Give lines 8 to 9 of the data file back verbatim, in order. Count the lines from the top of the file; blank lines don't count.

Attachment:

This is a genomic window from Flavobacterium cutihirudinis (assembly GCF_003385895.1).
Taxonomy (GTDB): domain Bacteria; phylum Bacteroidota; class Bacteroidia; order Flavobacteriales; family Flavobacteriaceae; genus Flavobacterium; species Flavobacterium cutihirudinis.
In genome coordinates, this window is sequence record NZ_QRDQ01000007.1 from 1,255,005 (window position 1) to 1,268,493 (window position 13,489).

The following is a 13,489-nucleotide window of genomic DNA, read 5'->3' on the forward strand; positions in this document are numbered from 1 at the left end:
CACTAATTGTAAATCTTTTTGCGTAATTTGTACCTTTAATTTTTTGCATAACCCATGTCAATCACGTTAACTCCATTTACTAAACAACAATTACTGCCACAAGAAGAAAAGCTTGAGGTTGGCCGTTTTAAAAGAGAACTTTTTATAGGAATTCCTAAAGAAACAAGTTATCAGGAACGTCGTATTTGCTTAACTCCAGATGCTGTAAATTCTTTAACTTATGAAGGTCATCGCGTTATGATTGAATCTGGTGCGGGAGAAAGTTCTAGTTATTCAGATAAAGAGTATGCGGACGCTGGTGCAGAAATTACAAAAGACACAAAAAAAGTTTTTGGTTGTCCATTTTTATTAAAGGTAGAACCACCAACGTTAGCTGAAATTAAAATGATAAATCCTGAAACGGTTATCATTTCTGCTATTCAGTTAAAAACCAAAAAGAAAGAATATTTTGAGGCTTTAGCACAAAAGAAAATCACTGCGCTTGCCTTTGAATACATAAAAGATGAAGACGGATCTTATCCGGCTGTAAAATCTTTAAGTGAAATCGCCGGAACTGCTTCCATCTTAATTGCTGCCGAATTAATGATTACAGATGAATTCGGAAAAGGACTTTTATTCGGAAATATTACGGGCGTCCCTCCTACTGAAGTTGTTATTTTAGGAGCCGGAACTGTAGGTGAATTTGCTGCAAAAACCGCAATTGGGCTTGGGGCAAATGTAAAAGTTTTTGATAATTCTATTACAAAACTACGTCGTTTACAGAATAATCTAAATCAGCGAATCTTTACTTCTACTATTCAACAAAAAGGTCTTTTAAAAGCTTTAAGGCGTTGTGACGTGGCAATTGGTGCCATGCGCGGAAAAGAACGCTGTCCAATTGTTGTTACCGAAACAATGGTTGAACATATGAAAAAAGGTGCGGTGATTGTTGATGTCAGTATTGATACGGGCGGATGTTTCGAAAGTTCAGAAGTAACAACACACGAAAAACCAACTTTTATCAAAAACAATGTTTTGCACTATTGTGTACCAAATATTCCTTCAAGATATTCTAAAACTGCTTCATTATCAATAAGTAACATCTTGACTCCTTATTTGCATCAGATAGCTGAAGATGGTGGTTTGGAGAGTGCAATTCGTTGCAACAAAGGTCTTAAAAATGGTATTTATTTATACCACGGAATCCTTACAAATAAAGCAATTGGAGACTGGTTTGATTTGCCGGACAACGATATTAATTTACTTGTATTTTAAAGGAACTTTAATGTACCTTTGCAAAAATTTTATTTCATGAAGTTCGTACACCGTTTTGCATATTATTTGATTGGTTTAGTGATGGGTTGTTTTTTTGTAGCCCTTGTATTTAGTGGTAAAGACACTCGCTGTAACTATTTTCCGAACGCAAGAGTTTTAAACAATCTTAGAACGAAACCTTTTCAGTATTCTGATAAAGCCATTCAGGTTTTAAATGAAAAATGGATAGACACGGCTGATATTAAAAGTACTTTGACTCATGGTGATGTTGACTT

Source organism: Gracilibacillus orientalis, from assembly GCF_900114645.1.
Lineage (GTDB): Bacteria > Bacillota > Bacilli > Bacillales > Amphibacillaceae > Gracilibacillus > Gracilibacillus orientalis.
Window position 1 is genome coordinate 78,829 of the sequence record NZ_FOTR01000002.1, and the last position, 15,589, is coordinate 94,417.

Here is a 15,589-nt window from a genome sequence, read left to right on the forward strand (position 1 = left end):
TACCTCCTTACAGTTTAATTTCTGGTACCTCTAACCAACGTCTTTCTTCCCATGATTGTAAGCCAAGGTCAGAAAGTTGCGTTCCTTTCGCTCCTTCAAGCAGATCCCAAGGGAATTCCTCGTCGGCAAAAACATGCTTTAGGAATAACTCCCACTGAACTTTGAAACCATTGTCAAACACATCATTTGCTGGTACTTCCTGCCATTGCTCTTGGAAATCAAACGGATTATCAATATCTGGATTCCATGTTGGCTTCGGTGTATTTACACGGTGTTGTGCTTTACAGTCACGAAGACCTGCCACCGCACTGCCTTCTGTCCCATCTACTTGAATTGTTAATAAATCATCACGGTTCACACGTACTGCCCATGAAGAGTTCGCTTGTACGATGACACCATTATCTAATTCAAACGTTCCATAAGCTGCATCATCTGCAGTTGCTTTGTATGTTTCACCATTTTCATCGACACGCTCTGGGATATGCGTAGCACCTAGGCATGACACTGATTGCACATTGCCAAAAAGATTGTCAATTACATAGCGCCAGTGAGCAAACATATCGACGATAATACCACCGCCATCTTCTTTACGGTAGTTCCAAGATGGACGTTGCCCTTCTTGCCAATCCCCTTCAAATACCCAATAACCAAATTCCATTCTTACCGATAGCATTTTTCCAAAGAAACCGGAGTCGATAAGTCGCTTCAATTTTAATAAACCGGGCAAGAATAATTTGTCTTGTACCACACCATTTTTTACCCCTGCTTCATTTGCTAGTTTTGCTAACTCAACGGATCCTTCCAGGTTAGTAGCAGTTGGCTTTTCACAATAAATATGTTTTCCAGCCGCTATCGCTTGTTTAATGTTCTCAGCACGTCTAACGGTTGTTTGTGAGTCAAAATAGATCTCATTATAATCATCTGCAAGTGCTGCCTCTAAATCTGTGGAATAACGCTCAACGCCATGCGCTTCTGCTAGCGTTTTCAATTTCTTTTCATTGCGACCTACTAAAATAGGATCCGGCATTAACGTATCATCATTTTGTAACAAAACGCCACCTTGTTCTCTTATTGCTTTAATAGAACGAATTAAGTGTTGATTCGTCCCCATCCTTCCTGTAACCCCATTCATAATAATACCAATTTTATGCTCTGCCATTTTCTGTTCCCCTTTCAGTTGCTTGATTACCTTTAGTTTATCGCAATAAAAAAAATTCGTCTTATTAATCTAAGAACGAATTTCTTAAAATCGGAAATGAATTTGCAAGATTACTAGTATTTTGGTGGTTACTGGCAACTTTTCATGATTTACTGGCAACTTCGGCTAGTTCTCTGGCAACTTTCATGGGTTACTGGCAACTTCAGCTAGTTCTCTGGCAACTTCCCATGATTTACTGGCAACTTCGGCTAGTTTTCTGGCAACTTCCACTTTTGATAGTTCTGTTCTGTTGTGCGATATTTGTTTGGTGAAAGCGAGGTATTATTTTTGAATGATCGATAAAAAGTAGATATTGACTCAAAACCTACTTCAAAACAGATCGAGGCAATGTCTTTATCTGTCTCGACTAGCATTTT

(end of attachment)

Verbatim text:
Window position 1 is genome coordinate 78,829 of the sequence record NZ_FOTR01000002.1, and the last position, 15,589, is coordinate 94,417.

Here is a 15,589-nt window from a genome sequence, read left to right on the forward strand (position 1 = left end):